Gil is perhaps the most resourceful speaker I know. He his a great speaker, but also a great business person who, together with Ekaterina runs a series of different companies.

So today I sat down with Gil for one hour to help him refine his inner theme as a speaker.

After lunch we literally switched seats and he became my mentor to help me with some business development of my speaking business.

That way I get the best of both worlds.

By being a mentor I got to think about the topic I am an expert on which helps me reflect on it on a deeper level. (“the best way to learn is to teach”.)

Being a mentee I get to learn from someone who is more experienced than myself in some areas and who has a different perspective on speaking.

Here are some suggestions on how to do a successful “mentoree-session”.

a) Pick someone who is different than yourself.

For a Mentoree-session to work best you both need to have something to teach and something to learn from each other,

Gil and I are very different speaking styles, personalities and strengths and that makes it very effective to be “mentorees” to each other.

So try to find a speaker that is different from you where your strengths and weaknesses are different and invite that speaker to a mutually beneficial meeting.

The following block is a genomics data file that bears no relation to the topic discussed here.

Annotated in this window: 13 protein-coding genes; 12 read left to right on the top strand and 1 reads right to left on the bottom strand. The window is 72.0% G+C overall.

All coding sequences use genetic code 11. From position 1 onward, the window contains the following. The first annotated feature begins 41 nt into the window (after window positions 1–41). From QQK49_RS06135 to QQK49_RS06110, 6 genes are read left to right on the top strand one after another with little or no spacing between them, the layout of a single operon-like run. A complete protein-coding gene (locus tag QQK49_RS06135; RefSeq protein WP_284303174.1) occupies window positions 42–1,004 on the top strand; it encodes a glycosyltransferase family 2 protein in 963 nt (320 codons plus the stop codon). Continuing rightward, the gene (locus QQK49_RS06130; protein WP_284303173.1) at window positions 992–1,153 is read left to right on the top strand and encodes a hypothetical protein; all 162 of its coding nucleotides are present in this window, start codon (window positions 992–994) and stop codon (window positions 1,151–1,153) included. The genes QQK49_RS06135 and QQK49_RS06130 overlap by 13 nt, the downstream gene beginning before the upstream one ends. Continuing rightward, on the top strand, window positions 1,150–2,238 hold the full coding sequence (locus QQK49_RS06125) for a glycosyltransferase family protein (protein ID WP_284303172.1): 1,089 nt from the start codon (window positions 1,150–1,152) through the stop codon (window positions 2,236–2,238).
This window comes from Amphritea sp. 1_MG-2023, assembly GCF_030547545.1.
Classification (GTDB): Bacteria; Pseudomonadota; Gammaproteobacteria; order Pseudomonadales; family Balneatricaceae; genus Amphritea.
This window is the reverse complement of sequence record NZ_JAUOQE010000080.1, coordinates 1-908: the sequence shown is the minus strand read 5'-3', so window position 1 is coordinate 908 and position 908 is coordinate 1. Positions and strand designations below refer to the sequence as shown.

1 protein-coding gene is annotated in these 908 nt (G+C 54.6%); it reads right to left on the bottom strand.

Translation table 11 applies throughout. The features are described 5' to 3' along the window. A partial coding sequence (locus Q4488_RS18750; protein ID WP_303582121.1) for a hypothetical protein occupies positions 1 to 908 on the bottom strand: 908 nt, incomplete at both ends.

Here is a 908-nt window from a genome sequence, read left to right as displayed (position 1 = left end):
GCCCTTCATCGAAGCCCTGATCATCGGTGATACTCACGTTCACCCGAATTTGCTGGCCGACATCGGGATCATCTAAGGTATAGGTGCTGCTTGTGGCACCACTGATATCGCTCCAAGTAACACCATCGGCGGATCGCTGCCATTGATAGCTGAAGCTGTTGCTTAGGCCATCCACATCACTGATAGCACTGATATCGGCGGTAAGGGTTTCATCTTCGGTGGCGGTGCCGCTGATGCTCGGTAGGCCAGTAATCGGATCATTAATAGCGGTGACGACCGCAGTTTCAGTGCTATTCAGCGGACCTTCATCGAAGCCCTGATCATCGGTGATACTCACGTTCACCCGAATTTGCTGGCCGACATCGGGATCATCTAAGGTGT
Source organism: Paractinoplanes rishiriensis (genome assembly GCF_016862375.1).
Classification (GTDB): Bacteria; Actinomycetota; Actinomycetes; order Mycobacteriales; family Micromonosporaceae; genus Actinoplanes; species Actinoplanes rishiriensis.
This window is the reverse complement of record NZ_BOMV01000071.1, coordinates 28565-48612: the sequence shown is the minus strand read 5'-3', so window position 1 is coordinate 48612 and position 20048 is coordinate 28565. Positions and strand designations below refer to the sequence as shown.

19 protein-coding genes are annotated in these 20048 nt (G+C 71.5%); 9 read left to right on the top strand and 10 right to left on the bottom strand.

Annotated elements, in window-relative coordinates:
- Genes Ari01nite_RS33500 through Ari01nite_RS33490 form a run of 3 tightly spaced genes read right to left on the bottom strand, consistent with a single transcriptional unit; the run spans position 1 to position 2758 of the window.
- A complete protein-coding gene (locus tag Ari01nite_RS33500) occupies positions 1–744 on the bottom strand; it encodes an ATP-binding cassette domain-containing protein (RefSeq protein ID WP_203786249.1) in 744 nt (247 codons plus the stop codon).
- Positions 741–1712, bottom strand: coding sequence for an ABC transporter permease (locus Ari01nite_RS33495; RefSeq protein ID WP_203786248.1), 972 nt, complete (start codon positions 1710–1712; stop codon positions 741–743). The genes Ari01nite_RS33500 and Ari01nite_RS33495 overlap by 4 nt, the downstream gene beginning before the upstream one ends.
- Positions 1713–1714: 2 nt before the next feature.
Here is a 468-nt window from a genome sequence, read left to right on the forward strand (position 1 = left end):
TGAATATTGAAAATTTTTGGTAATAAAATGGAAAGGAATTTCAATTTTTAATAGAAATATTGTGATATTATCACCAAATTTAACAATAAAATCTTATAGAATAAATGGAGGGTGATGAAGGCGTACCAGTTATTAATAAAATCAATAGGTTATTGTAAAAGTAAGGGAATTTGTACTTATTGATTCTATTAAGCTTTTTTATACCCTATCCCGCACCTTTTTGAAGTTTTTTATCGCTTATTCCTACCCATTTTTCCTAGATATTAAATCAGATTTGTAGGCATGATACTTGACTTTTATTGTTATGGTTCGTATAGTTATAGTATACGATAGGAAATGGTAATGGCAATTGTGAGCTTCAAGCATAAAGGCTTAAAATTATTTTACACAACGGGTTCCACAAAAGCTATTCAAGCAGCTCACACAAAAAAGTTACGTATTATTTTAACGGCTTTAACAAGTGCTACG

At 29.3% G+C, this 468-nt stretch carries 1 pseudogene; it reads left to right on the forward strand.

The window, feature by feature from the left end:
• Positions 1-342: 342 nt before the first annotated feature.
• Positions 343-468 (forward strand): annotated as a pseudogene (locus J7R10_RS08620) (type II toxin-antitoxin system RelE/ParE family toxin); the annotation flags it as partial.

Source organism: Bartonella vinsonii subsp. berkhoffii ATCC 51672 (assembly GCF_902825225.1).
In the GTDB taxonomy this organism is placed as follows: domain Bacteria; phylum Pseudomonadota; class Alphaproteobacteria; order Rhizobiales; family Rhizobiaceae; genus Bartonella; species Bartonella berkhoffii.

b) Find an “equal”.

The best mentoree-sessions are when two speakers meet who look at themselves as peers. Where both feel they are (on some way) at the same level as speakers, even if they might be different in many other ways.

c) Be humble, yet confident.

Understand that the other person will be able to give you insights about yourself that you just can not find yourself, and at the same time have the confidence to tell the other speaker what he/she should be doing/changing

d) There is a time and place for everything.

A mentoree-session is not a “conversation between peers”. When you are the mentee be the mentee, when you are the mentor be the mentor. That creates a structure which makes sure that that you really focus on one speaker at the time.

e) Push each other.

Do not try to make the other speaker become you. Instead try to see the specific strengths and opportunities of the other speaker and push him/her to do more with that.

I learnt so much today both mentoring Gil and geting mentored from him.